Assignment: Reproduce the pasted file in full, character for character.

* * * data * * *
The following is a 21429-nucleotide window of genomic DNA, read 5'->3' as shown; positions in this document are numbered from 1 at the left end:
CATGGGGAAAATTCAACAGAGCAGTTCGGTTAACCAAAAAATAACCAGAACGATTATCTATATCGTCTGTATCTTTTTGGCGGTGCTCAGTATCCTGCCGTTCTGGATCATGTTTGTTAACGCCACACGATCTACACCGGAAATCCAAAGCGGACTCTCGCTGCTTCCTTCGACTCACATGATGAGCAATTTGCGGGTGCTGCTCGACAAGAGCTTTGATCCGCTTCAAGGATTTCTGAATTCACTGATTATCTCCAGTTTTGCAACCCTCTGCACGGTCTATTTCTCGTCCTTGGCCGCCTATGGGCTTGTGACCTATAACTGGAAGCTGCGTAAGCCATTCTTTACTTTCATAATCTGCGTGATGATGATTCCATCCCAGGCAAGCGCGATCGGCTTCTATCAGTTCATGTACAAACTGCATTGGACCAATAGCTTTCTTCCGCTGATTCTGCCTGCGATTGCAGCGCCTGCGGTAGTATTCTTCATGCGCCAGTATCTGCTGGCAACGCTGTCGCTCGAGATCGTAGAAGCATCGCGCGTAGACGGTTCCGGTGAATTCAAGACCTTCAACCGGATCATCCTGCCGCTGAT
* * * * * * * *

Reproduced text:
The following is a 21429-nucleotide window of genomic DNA, read 5'->3' as shown; positions in this document are numbered from 1 at the left end:
CATGGGGAAAATTCAACAGAGCAGTTCGGTTAACCAAAAAATAACCAGAACGATTATCTATATCGTCTGTATCTTTTTGGCGGTGCTCAGTATCCTGCCGTTCTGGATCATGTTTGTTAACGCCACACGATCTACACCGGAAATCCAAAGCGGACTCTCGCTGCTTCCTTCGACTCACATGATGAGCAATTTGCGGGTGCTGCTCGACAAGAGCTTTGATCCGCTTCAAGGATTTCTGAATTCACTGATTATCTCCAGTTTTGCAACCCTCTGCACGGTCTATTTCTCGTCCTTGGCCGCCTATGGGCTTGTGACCTATAACTGGAAGCTGCGTAAGCCATTCTTTACTTTCATAATCTGCGTGATGATGATTCCATCCCAGGCAAGCGCGATCGGCTTCTATCAGTTCATGTACAAACTGCATTGGACCAATAGCTTTCTTCCGCTGATTCTGCCTGCGATTGCAGCGCCTGCGGTAGTATTCTTCATGCGCCAGTATCTGCTGGCAACGCTGTCGCTCGAGATCGTAGAAGCATCGCGCGTAGACGGTTCCGGTGAATTCAAGACCTTCAACCGGATCATCCTGCCGCTGAT